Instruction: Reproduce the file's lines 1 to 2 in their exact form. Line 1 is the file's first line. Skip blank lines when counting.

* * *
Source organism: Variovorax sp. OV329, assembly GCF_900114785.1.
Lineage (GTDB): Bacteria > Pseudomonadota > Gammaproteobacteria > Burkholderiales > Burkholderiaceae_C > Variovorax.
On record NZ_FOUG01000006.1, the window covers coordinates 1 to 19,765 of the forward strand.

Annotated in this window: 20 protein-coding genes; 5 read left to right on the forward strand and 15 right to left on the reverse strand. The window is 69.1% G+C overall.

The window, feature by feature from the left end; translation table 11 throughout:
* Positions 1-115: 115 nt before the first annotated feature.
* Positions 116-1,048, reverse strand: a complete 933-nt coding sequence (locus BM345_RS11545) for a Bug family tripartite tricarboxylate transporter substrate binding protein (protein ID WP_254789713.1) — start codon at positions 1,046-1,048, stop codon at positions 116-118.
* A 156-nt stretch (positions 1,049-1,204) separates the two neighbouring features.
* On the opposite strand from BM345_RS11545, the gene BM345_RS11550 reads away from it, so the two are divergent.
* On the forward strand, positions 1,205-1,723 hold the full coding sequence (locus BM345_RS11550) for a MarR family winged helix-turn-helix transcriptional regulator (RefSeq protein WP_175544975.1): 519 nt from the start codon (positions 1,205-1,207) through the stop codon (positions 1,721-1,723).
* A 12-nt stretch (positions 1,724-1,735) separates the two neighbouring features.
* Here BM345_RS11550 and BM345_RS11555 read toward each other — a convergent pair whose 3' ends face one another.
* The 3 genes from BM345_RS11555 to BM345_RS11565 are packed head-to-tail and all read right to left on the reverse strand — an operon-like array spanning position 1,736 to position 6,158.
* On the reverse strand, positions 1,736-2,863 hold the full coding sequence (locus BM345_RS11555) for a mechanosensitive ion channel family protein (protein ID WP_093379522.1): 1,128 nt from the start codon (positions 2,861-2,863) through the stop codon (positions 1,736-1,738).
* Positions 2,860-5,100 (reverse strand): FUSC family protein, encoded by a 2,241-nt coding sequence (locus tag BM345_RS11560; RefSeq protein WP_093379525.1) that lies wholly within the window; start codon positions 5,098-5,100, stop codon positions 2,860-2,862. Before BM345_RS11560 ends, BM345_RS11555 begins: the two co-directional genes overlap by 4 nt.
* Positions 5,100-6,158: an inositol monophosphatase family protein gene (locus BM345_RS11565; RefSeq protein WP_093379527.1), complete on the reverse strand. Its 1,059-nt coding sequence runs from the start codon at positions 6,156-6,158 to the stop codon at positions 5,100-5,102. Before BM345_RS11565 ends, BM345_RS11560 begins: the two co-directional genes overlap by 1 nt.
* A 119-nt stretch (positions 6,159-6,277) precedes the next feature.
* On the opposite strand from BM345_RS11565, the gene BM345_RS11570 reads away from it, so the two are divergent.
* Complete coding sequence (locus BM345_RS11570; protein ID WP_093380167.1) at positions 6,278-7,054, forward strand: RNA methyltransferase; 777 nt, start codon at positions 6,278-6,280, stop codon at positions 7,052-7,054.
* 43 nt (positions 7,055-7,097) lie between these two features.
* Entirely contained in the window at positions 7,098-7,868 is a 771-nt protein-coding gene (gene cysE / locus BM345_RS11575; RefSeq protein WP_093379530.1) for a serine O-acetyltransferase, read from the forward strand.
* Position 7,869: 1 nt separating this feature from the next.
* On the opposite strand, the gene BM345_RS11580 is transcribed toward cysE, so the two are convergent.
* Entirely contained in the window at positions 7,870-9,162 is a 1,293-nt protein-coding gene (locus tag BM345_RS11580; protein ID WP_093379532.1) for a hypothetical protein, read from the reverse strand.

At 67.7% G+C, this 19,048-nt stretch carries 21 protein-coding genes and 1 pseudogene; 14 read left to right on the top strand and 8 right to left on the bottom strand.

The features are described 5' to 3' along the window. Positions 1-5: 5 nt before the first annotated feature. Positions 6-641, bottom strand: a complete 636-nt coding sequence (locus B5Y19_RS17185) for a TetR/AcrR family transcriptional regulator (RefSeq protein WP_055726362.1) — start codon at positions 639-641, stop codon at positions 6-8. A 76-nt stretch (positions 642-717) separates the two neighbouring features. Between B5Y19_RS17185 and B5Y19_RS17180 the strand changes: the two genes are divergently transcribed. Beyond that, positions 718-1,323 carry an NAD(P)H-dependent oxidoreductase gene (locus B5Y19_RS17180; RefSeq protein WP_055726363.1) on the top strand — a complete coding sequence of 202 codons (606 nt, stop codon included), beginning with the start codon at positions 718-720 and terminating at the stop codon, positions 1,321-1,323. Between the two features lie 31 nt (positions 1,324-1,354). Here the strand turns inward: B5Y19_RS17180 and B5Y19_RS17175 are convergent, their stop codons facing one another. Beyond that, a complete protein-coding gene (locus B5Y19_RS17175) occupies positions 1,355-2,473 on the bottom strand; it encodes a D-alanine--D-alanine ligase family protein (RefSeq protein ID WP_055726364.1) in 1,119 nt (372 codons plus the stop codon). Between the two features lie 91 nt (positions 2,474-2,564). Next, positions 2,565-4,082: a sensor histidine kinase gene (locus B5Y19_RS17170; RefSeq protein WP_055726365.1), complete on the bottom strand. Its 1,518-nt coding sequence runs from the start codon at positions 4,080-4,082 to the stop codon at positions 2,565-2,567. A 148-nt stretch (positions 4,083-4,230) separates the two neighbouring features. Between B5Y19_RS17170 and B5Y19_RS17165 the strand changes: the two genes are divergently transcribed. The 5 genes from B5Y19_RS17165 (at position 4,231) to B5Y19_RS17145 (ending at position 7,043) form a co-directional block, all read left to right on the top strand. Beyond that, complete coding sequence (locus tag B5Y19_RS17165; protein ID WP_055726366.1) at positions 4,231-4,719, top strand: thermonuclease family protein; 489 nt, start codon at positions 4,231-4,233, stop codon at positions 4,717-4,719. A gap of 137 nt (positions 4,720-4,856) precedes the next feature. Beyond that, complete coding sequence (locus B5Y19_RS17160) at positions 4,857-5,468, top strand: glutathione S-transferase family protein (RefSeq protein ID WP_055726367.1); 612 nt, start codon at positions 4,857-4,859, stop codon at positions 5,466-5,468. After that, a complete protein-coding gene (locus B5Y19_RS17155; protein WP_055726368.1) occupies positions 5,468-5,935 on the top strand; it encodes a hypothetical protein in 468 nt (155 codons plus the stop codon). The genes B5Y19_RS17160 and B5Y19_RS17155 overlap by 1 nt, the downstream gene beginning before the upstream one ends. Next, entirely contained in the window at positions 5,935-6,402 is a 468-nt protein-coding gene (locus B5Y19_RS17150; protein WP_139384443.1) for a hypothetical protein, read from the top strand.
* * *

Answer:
Source organism: Variovorax sp. OV329, assembly GCF_900114785.1.
Lineage (GTDB): Bacteria > Pseudomonadota > Gammaproteobacteria > Burkholderiales > Burkholderiaceae_C > Variovorax.